Binge Watching the G-1 Climax: Night Two

G1-Day-2-56

8/3/14 11:20 P.M.

Satoshi Kojima vs. Tomohiro Ishii

Another show starting with Ishii. Smart move New Japan. Kojima doesn’t have any fear of Ishii and takes the fight right to him. Ishii says “heck no” and rams Kojima to the outside. Guardrail spot counter: 1. Kojima gets a nasty DDT on the ring apron that Ishii lands right on the top of his head. Kojima remains focused on that neck with a neckbreaker on the inside. Big elbow drop from the top and Ishii is in bad shape. Don’t doubt Ishii, Campbell. He comes firing back with some vicious chops. A big time superplex gets a two count. This match has felt exhaustive in a very short amount of time. The perfect type of sprint. Kojima is trying to survive and pulls off an ace crusher to turn the tide again. A tornado DDT has Ishii really feeling ill-effects of his neck. He hits a German but can follow up immediately because of said injured neck. A powerbomb is a smart follow up move and earns a nearfall. Ishii’s mouth is bloodied up and he gives a crowbar lariat. Kojima resorts back to the trusty Ace Crusher, again affecting the neck. Koima goes for a lariat but hits some elbow and forearms strikes. Kojima senses how injured Ishii is and is able to hit a back forearm smash to the neck. Ishii won’t back down and we get forearms, headbutt and running lariats. One more DDT from Kojima puts a direct stop to that short lived comeback. Kojima follows up with a brainbuster and that gets the nearest fall of the match so far. I actually bit on that as the finisher. Ishii finds a nasty headbutt that makes a thud. An enzuguri and lariat has Kojima reaching for depths. The brainbuster by Ishii is enough to vanquish Kojima away for the night. This was a great opener that was the right length and showed the strengths of both men. I am greatly encouraged for this show as a whole seeing an opener like this. ***1/2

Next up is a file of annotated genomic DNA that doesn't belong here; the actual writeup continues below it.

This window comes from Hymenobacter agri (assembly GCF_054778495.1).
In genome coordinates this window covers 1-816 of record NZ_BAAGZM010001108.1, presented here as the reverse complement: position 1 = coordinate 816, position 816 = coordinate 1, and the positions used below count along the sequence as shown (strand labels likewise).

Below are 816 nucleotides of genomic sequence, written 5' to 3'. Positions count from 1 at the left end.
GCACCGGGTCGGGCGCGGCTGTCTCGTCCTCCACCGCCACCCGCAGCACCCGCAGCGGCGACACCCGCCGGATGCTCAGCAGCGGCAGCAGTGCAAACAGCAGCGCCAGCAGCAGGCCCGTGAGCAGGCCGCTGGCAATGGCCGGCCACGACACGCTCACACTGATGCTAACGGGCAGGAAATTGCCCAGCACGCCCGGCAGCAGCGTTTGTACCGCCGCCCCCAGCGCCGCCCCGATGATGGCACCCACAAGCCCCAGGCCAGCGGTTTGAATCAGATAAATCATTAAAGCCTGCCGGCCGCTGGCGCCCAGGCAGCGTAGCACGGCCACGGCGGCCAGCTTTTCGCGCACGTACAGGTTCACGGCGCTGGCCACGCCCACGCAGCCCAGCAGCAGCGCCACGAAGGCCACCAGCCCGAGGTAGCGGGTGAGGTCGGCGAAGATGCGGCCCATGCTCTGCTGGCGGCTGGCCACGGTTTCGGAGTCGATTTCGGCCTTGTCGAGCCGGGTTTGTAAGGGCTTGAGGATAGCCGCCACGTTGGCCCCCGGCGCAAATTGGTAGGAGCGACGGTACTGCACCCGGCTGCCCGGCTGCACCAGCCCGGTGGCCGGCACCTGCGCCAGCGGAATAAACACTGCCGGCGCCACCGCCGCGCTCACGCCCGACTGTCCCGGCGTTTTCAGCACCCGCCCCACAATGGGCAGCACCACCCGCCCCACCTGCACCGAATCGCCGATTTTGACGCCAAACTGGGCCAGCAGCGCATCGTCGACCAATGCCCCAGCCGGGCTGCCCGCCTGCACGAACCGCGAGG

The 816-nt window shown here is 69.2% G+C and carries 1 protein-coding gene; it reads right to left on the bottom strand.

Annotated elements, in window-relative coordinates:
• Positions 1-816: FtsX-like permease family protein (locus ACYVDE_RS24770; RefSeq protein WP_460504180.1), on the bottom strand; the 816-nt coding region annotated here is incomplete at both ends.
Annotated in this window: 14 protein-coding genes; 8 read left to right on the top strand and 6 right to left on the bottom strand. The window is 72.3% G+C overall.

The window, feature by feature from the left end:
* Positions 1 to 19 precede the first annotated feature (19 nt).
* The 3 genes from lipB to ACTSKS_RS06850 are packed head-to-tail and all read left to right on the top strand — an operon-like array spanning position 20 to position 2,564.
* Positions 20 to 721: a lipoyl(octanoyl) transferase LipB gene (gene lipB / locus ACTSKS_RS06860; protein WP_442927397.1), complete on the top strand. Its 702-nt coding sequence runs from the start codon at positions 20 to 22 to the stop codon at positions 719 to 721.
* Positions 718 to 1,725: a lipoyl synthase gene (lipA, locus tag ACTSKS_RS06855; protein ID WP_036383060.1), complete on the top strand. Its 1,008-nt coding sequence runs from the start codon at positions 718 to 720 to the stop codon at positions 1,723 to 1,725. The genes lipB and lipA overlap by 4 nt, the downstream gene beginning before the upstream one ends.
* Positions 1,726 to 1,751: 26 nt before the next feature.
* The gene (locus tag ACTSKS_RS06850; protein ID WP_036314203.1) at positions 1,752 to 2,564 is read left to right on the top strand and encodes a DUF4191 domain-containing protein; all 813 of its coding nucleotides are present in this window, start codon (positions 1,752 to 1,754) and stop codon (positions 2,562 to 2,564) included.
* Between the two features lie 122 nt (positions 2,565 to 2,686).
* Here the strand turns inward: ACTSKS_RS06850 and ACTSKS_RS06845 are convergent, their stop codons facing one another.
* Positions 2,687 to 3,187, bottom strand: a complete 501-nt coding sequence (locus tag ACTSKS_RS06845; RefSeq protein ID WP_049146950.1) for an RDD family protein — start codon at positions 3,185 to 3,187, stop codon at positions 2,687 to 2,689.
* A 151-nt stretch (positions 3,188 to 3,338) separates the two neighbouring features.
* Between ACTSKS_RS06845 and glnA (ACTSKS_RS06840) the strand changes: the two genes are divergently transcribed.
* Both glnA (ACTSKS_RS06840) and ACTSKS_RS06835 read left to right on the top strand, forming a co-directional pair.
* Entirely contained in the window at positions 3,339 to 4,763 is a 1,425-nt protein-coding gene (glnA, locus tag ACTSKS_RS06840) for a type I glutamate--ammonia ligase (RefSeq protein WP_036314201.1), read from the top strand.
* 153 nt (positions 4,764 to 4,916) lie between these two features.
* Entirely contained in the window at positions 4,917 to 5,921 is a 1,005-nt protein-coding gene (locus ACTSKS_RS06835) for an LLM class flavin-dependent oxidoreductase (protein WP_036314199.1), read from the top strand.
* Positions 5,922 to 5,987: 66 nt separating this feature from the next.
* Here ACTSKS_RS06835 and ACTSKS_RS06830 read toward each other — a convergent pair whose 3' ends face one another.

8/3/14 11:48 P.M.

Bad Luck Fale vs. Shelton Benjamin

Oy. I’ll give this one a shot. This is another match that starts as a slugfest. If it is Nakamura vs. Shibata that is one thing, but Benjamin vs. Fale feels pretty hollow. To make matters worse, Shelton takes the early advantage. This is mercifully short-lived as Fale pounds away into the corner. Shelton utilizes a smart strategy of kicking away Fale’s limb and hitting a DDT. Shelton attacks with an anklelock. Fale puts an end to the offense of Benjamin with a splash into the corner and a Samoan drop. Double clothesline rammed three times and I still fail to see the logic of why Shelton is being presented as a peer of Fale in the power department. Fale lifts Shelton up for the Bad Luck Fall. Shelton escapes hits two kicks and then gets the Paydirt for three! Pretty shocking upset right there that Shelton sells with great surprise. This match wasn’t good by any means, but it also wasn’t as bad as I feared going in and going this short was the right approach. **

8/3/14 11: 59 P.M.

Hirooki Goto vs. Yujiro Takahashi

Goto gets a great reaction from this crowd. Opening portion of the match seems to have Goto taking advantage which interests me two-fold. One, to see how interesting Goto can make this and two, I don’t like Yujiro in control that much. Guardrail spot counter: 2. Yujiro takes over, dropping Goto throat first onto the guardrail. Irish whip guardrail counter: 3. Glad I am not making this a drinking game. Yujiro again isn’t showing me much in the early goings of his control segment. His chinlock oriented offense isn’t good and lacks a lot of focus. Goto shrugs off some Yujiro slaps and clotheslines him down. Spinning back kick into the corner and a back suplex give Goto the distinctive advantage. Yujiro really loves that big boot. Fisherman buster is a nice wrinkle move he throws in here to gain a two count. A lot of back and forth action that has me getting pretty drowsy this late in the night. Forearm strike exchange and a German by Yujiro has Goto ripe for the picking. Much like in night one, Goto uses the headbutt as an equalizer as well as a twisting lariat. Shouten Kai finishes it off and Goto is on a roll going 2-0 the first two nights. This match didn’t excite me at all and I found it disappointing and aimless. **

8/4/14 12:16 A.M.

Tetsuya Naito vs. Lance Archer